Setting the record straight on the day’s top anti-oil and gas media stories
Oil and Gas Taxes Briefing Note
The problem with gas prices is government policy
With the war in Ukraine and a global commodity market in flux, many are quick to point the finger at oil and gas companies for the dramatic increase in price at the pumps. Not to downplay Putin’s invasion of Ukraine, but high gas prices have been an intended policy in Canada and internationally. We have had crises involving oil-producing nations in the past, for example Iran in 1979, or the Gulf War in the early 1990s. None of these brought such high prices to Canadian consumers. With 44% of a fill up going to taxes by 2030, the clear reason for high gas prices for Canadians are anti-oil policies.
Profitability over the cycle is not excessive
Though oil and gas companies are seeing more revenues this year, they also saw nearly 7 years of depressed prices, the low point being $3.50 per barrel in April 2020 during the coronavirus pandemic. Over the last half decade, oil and gas have not been very profitable. While many oil companies have failed during this time, governments are raking in millions per day between excise taxes, increased carbon taxes, and taxes on taxes, even while oil company profits were low.
Windfall taxes are built into the system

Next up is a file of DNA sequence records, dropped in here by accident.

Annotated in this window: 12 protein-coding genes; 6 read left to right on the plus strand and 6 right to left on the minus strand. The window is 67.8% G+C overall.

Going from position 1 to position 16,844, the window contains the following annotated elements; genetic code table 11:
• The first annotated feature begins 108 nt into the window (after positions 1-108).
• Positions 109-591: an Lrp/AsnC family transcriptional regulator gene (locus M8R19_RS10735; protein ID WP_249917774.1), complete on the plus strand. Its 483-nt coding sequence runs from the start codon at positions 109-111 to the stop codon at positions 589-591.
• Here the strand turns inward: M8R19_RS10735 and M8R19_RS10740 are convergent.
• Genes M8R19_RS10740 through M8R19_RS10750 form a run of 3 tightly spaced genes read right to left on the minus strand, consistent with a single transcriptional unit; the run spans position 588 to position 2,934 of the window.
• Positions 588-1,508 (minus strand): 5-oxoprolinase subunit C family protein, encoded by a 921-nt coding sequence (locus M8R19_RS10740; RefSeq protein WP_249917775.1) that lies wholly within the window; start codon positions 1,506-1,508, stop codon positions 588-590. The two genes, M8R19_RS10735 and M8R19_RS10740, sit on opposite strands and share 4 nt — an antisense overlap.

Governments are currently seeing a windfall of royalties and corporate taxes coming from oil and gas companies. High commodity prices have led to a 200% increase in revenue for governments and are expected to rise more in 2023. Due to Canada’s current royalty and tax regime, a “windfall tax” is already built in for these high prices. Adding an additional windfall tax on top of this regime would be redundant and would be tantamount to killing the Golden Goose.
Here are some facts to have a reasoned conversation about gas prices and policy:
- Canada’s oil and gas royalty and tax regime already provides for windfall taxes on profits. According to RBC, oil and gas companies will pay $48 billion to governments in 2022, a 200% increase from 2021. Royalties and taxes are estimated to reach $64 billion in 2023.
- Canada’s energy industry paid over $505 billion in federal, provincial and local taxes, and royalties, since 2000.
- This year of “windfall” profits follows half a decade of losses. Between 2015 and 2020, the oil and gas industry lost a collective $137.6 billion.
- Not only is the oil and gas industry a major driver of tax and royalty revenue for the government, it is also a major driver for trade. Oil and gas has driven over $1.9 trillion worth of exports and much needed foreign exchange between 1988 and 2019.
- On average, 44% of the cost of a fill-up will go to government pockets by 2030.
- The federal government is expected to bring in a second carbon tax called the Clean Fuel Standard. This could add up to 13 cents per litre of gas by 2030, in addition to the 40 cents per litre expected from the carbon tax in 2030 at $170 a tonne.
F1. Stats Canada https://www150.statcan.gc.ca/t1/tbl1/en/tv.action?pid=1810000101&pickMembers=2.2&cubeTimeFrame.startMonth=01&cubeTimeFrame.startYear=1979&cubeTimeFrame.endMonth=06&cubeTimeFrame.endYear=2022&referencePeriods=19790101%2C20220601
F2. Energy Information Agency